Archive: Front Line Assembly & Stromkern

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Front Line Assembly

Front Line Assembly bring the apocalypse

I couldn’t get into support act Stromkern, much as I tried. Fusing hip-hop and industrial is certainly valiant, and there were flashes of something interesting in there, but… I dunno. Just as I thought they’d reeled me in, they’d go insipid again and I’d be back to hating the guitarist’s idiot gurning. They ended on a high with ‘Heretic’ (listen here), a righteous industrial stomper that shook the roof and finally got my ass moving, but on balance they were pretty missable.

But then we weren’t there to see Stromkern. The anticipation levels were pretty high after a ten-year wait since FLA’s last London appearance, but from the moment they launched into opener ‘Buried Alive’ (from new album ‘Artificial Soldier’) it was clear we were in for a treat. Against a video back-drop showing a suitably dark and corrosive vision of the future, the five-piece cooked up a dance-or-die sonic onslaught, underpinned by some highly impressive live drumming.

Next up was ‘Vigilante’, from the guitar-heavy ‘Millennium’ album. The crowd was already more than happy to go crazy, but the hits kept on coming. Although I was disappointed not to hear some of my favourites from ‘Hard Wired’ and ‘Implode’, each song played was so blistering that it has become a firm favourite in the weeks since the gig.

The set finished with ‘Plasticity’, with the guitarist switching to take on second live drummer role. At this point my grin must have been wider than my face – the one thing I love more than live drumming is crazed apocalyptic live drumming played to a room-full of rivetheads. Great stuff.

Naturally we didn’t let them get away without an encore, and they returned to two Tactical Neural Implant tracks, ‘Gun’ and ‘Mindphaser’. And then, triumphant, they were gone. Here’s hoping I don’t have to wait another ten years to see them again.

From here on September 15th 2006.

Archive: Taiko drumming at Rhythmsticks

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Taiko drums

Tools of the trade

Taiko (太鼓) means ‘big drum’ in Japanese. The drums come in a variety of forms, ranging from small, tuneable shime-daiko to the giant o-daiko, which can be as large as six feet in diameter. Taiko drumming has its origins in shrine ritual and ceremonies connected with the natural world, but has developed over the latter half of the twentieth century into a powerful performance art. Perhaps the best-known Taiko drumming ensemble in the West is Kodo.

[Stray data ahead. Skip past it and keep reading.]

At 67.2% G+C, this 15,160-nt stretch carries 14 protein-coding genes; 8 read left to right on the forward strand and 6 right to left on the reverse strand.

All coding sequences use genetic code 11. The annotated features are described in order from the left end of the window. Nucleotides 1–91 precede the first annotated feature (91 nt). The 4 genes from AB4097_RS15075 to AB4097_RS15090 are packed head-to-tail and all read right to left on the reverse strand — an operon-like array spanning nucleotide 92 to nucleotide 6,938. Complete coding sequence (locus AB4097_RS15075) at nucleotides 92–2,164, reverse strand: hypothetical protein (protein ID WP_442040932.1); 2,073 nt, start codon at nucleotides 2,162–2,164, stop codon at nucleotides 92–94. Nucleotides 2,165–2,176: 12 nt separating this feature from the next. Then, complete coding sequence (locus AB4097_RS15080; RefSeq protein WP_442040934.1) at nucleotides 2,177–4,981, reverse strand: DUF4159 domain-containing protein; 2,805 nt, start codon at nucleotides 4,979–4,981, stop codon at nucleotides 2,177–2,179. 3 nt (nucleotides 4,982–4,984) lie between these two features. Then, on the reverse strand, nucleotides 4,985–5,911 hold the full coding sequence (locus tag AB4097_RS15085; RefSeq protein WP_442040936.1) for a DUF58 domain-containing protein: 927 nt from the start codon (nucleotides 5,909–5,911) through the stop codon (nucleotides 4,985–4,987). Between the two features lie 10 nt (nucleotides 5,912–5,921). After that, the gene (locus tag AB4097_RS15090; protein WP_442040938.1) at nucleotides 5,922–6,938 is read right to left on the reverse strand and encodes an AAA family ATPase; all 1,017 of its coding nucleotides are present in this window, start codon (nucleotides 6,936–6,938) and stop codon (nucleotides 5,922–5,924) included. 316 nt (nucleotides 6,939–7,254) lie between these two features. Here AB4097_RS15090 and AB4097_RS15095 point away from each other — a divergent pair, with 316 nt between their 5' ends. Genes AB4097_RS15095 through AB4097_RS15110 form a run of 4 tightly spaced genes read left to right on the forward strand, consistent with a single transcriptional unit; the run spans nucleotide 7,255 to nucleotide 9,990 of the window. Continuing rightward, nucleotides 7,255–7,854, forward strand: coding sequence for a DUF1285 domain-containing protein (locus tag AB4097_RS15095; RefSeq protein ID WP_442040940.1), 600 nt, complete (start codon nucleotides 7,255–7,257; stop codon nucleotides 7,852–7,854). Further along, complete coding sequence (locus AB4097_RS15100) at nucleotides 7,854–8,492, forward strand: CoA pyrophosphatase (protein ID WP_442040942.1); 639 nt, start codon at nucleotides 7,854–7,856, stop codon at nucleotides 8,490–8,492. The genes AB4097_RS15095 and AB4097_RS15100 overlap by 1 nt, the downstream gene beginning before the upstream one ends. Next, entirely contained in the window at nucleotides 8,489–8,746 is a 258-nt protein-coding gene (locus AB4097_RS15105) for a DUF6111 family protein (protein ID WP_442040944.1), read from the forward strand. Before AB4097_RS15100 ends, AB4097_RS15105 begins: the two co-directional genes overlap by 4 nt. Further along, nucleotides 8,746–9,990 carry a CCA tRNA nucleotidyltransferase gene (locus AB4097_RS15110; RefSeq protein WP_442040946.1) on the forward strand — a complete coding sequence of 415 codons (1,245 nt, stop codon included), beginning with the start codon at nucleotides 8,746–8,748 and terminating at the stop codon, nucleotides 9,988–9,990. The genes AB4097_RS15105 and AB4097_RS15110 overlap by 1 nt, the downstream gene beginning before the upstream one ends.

I played taiko for two years when I lived in rural Japan, joining a local (but quite accomplished) group called Netaro Daiko. Although I didn’t have any background in percussion, I was fascinated by the thunderous, primal sound of the drums, and by the intensity created by the tempering of fierce aggression with serene, assured control. I begged them in my halting Japanese to let me join, and they kindly accepted.

Over the next two years I trained with the group every Wednesday evening, thwacked the hell out of my sofa at home, and performed at numerous local festivals. I wouldn’t say I was very good, but I did master the ancient Japanese art of ‘poker face’ – mistake, what mistake?

My passion for taiko drumming remains undimmed, and I never pass up an opportunity to see it performed live. Last Saturday (July 22nd) the Rhythmsticks Festival turned its attention to Japan, with the Taiko Master Series. This series features three leading lights in Japanese music: Japanese taiko percussionist Joji Hirota, US taiko master Kenny Endo, and US shakuhachi virtuoso John “Kaizan” Neptune.

Having spent several fruitless weeks trying to get even a sound out of a shakuhachi, I can’t help but marvel at John Neptune’s mastery of, and ease with, the instrument. The shakuhachi is a bamboo flute, with a sharp notch cut into the top producing the sound when blown over in a certain way – a certain very particular way. It’s not an instrument for playing tunes, but has a remarkable range of pitch, tone colour and dynamics, which makes it extremely expressive. To me it seems a very human instrument; the sound is liable to escape in unpredictable directions, to falter and to gather strength again. In the hands of a player as skillful as Neptune, these qualities can be harnessed to create a very moving and thought-provoking sound.The taiko drum is similarly raw and natural-sounding, and the larger the drum skin the more open it is to manipulation.

 

Kenny Endo makes full use of this, playing with the drum’s voice by varying the angle and strength of his strikes, controlling the pitch by placing pressure on the skin, utilising every surface, calmly controlling the sound until it’s time to let it thunder out unchecked. Joji Hirota takes a quieter approach in his solo, creating a beautiful and enveloping atmosphere which subtly tugs at the heart-strings.All three are keen explorers of the full spectrum of musical possibilities, fusing thorough mastery of traditional forms to non-traditional influences – “Tradition as a Basis for Innovation”, as Kenny Endo puts it. At no time is this clearer than the trio’s cheeky nod to Dave Brubeck, a jazzy drum groove overlaid with snatches of the famous “Take Five” melody, played by John Neptune on an Indian Jew’s Harp. With some snatches of South Indian singing thrown in for good measure. It shouldn’t work at all, but in these hands it’s clever and undeniably compelling.

 

This piece in particular has me grinning from ear to ear, but it’s only the highlight of a performance which is both inspired and inspiring from start to finish. Thoroughly recommended for anyone with an interest in Japan, percussion, jazz, fusion, performance art, or just a plain old love of damn good music.

 

From here on July 30th 2006.